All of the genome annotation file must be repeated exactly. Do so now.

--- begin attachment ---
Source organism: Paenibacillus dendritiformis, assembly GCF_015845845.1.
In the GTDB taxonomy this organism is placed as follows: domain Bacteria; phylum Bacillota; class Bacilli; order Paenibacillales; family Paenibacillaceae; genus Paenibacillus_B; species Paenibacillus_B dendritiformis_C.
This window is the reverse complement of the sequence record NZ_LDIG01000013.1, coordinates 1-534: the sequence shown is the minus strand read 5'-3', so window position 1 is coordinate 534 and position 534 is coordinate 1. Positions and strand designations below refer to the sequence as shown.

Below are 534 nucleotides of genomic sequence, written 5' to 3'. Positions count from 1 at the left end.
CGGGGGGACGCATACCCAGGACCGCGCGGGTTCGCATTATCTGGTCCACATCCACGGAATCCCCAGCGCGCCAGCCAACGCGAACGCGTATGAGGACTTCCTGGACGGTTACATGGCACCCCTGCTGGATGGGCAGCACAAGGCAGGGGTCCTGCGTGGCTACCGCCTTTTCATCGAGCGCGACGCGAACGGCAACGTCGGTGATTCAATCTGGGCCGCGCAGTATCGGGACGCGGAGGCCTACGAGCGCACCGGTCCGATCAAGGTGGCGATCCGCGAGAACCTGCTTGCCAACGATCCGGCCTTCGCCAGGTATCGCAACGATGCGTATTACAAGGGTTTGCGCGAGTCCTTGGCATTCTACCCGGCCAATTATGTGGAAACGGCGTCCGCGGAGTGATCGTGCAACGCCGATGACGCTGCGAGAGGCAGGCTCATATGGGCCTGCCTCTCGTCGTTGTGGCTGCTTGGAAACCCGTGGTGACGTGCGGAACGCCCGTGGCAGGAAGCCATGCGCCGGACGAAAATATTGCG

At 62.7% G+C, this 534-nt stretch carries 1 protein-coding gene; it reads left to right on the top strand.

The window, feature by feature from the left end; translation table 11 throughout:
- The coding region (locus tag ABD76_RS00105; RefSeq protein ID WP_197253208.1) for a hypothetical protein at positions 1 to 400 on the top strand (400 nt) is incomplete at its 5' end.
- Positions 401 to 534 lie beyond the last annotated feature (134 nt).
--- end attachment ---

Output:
Source organism: Paenibacillus dendritiformis, assembly GCF_015845845.1.
In the GTDB taxonomy this organism is placed as follows: domain Bacteria; phylum Bacillota; class Bacilli; order Paenibacillales; family Paenibacillaceae; genus Paenibacillus_B; species Paenibacillus_B dendritiformis_C.
This window is the reverse complement of the sequence record NZ_LDIG01000013.1, coordinates 1-534: the sequence shown is the minus strand read 5'-3', so window position 1 is coordinate 534 and position 534 is coordinate 1. Positions and strand designations below refer to the sequence as shown.

Below are 534 nucleotides of genomic sequence, written 5' to 3'. Positions count from 1 at the left end.
CGGGGGGACGCATACCCAGGACCGCGCGGGTTCGCATTATCTGGTCCACATCCACGGAATCCCCAGCGCGCCAGCCAACGCGAACGCGTATGAGGACTTCCTGGACGGTTACATGGCACCCCTGCTGGATGGGCAGCACAAGGCAGGGGTCCTGCGTGGCTACCGCCTTTTCATCGAGCGCGACGCGAACGGCAACGTCGGTGATTCAATCTGGGCCGCGCAGTATCGGGACGCGGAGGCCTACGAGCGCACCGGTCCGATCAAGGTGGCGATCCGCGAGAACCTGCTTGCCAACGATCCGGCCTTCGCCAGGTATCGCAACGATGCGTATTACAAGGGTTTGCGCGAGTCCTTGGCATTCTACCCGGCCAATTATGTGGAAACGGCGTCCGCGGAGTGATCGTGCAACGCCGATGACGCTGCGAGAGGCAGGCTCATATGGGCCTGCCTCTCGTCGTTGTGGCTGCTTGGAAACCCGTGGTGACGTGCGGAACGCCCGTGGCAGGAAGCCATGCGCCGGACGAAAATATTGCG

At 62.7% G+C, this 534-nt stretch carries 1 protein-coding gene; it reads left to right on the top strand.

The window, feature by feature from the left end; translation table 11 throughout:
- The coding region (locus tag ABD76_RS00105; RefSeq protein ID WP_197253208.1) for a hypothetical protein at positions 1 to 400 on the top strand (400 nt) is incomplete at its 5' end.
- Positions 401 to 534 lie beyond the last annotated feature (134 nt).